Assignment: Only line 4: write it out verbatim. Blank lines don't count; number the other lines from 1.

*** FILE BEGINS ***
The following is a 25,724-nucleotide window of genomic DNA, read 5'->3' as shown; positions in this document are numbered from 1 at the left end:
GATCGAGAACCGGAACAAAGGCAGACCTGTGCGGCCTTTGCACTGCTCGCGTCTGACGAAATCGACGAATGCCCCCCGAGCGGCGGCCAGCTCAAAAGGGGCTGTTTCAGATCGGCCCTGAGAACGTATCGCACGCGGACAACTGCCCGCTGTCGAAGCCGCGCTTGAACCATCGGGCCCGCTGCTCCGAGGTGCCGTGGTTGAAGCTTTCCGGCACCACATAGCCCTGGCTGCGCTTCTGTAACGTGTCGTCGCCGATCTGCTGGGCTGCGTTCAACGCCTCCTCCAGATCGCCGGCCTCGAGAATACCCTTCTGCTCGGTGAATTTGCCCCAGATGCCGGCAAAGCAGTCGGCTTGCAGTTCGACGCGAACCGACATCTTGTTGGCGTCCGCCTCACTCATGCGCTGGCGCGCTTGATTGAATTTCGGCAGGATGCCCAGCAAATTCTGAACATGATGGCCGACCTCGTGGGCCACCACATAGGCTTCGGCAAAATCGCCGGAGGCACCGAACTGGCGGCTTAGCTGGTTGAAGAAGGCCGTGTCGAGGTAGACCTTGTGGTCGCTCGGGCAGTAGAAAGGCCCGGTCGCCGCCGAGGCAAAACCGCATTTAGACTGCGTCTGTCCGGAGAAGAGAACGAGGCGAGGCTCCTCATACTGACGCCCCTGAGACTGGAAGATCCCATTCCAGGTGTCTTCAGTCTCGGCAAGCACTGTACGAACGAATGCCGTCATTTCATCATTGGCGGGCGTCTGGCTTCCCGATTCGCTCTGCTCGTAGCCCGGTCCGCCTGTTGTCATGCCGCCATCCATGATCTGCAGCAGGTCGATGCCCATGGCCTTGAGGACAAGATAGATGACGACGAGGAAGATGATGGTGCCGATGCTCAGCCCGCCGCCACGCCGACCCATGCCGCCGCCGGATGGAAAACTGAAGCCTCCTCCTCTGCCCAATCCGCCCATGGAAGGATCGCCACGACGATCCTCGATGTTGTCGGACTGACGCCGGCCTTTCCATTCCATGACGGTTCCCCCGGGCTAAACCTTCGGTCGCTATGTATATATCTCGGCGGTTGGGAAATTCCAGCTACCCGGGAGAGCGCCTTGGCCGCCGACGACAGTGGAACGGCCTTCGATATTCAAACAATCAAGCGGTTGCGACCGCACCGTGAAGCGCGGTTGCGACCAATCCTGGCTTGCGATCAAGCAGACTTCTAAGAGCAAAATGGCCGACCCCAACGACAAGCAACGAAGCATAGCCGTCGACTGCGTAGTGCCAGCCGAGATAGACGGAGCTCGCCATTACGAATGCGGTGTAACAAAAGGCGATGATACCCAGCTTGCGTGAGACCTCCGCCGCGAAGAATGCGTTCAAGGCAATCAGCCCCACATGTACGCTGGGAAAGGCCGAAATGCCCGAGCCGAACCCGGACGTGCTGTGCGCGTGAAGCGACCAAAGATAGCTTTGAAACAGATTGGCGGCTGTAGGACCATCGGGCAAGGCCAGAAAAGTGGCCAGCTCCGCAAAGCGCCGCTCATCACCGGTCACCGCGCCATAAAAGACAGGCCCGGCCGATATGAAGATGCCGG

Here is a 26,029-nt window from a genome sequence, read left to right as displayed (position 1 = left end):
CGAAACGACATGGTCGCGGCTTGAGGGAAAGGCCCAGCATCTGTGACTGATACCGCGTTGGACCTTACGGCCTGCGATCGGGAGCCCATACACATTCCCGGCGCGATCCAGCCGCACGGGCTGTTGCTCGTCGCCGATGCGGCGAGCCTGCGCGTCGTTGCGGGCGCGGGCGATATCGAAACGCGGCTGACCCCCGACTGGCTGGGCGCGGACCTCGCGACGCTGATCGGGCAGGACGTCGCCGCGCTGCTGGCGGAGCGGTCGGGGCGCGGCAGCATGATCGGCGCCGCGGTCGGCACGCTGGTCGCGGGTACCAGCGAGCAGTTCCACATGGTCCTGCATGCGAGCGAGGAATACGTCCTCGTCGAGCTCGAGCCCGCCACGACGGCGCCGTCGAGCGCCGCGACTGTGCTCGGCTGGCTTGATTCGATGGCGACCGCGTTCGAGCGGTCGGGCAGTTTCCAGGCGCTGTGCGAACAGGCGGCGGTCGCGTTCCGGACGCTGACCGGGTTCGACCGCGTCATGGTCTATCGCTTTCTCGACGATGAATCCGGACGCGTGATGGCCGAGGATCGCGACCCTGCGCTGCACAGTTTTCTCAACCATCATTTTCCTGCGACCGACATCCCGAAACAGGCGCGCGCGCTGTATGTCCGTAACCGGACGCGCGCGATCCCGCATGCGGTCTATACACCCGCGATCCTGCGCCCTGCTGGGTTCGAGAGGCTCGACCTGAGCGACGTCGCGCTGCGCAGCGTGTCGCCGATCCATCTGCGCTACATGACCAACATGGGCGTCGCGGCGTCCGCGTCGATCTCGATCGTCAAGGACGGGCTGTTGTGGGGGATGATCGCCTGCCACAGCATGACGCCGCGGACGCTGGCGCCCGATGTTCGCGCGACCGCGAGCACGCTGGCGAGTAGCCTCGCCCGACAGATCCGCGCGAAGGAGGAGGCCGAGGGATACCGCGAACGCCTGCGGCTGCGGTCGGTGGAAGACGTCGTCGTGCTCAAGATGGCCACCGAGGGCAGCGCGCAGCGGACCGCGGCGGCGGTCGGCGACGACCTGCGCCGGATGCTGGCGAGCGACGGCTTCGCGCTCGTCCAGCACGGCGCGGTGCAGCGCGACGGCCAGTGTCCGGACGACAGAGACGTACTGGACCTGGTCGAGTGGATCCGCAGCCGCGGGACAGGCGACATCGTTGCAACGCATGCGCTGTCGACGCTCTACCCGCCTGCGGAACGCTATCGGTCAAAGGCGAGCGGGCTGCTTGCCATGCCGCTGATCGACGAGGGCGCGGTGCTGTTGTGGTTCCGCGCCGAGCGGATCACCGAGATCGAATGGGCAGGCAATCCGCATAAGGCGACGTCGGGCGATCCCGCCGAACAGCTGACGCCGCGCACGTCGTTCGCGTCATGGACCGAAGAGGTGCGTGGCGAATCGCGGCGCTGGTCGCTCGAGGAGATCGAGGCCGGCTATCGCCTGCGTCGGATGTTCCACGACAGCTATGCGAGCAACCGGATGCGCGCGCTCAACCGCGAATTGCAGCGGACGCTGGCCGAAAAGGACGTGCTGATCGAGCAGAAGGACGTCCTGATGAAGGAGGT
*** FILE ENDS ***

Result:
CGAAACGACATGGTCGCGGCTTGAGGGAAAGGCCCAGCATCTGTGACTGATACCGCGTTGGACCTTACGGCCTGCGATCGGGAGCCCATACACATTCCCGGCGCGATCCAGCCGCACGGGCTGTTGCTCGTCGCCGATGCGGCGAGCCTGCGCGTCGTTGCGGGCGCGGGCGATATCGAAACGCGGCTGACCCCCGACTGGCTGGGCGCGGACCTCGCGACGCTGATCGGGCAGGACGTCGCCGCGCTGCTGGCGGAGCGGTCGGGGCGCGGCAGCATGATCGGCGCCGCGGTCGGCACGCTGGTCGCGGGTACCAGCGAGCAGTTCCACATGGTCCTGCATGCGAGCGAGGAATACGTCCTCGTCGAGCTCGAGCCCGCCACGACGGCGCCGTCGAGCGCCGCGACTGTGCTCGGCTGGCTTGATTCGATGGCGACCGCGTTCGAGCGGTCGGGCAGTTTCCAGGCGCTGTGCGAACAGGCGGCGGTCGCGTTCCGGACGCTGACCGGGTTCGACCGCGTCATGGTCTATCGCTTTCTCGACGATGAATCCGGACGCGTGATGGCCGAGGATCGCGACCCTGCGCTGCACAGTTTTCTCAACCATCATTTTCCTGCGACCGACATCCCGAAACAGGCGCGCGCGCTGTATGTCCGTAACCGGACGCGCGCGATCCCGCATGCGGTCTATACACCCGCGATCCTGCGCCCTGCTGGGTTCGAGAGGCTCGACCTGAGCGACGTCGCGCTGCGCAGCGTGTCGCCGATCCATCTGCGCTACATGACCAACATGGGCGTCGCGGCGTCCGCGTCGATCTCGATCGTCAAGGACGGGCTGTTGTGGGGGATGATCGCCTGCCACAGCATGACGCCGCGGACGCTGGCGCCCGATGTTCGCGCGACCGCGAGCACGCTGGCGAGTAGCCTCGCCCGACAGATCCGCGCGAAGGAGGAGGCCGAGGGATACCGCGAACGCCTGCGGCTGCGGTCGGTGGAAGACGTCGTCGTGCTCAAGATGGCCACCGAGGGCAGCGCGCAGCGGACCGCGGCGGCGGTCGGCGACGACCTGCGCCGGATGCTGGCGAGCGACGGCTTCGCGCTCGTCCAGCACGGCGCGGTGCAGCGCGACGGCCAGTGTCCGGACGACAGAGACGTACTGGACCTGGTCGAGTGGATCCGCAGCCGCGGGACAGGCGACATCGTTGCAACGCATGCGCTGTCGACGCTCTACCCGCCTGCGGAACGCTATCGGTCAAAGGCGAGCGGGCTGCTTGCCATGCCGCTGATCGACGAGGGCGCGGTGCTGTTGTGGTTCCGCGCCGAGCGGATCACCGAGATCGAATGGGCAGGCAATCCGCATAAGGCGACGTCGGGCGATCCCGCCGAACAGCTGACGCCGCGCACGTCGTTCGCGTCATGGACCGAAGAGGTGCGTGGCGAATCGCGGCGCTGGTCGCTCGAGGAGATCGAGGCCGGCTATCGCCTGCGTCGGATGTTCCACGACAGCTATGCGAGCAACCGGATGCGCGCGCTCAACCGCGAATTGCAGCGGACGCTGGCCGAAAAGGACGTGCTGATCGAGCAGAAGGACGTCCTGATGAAGGAGGT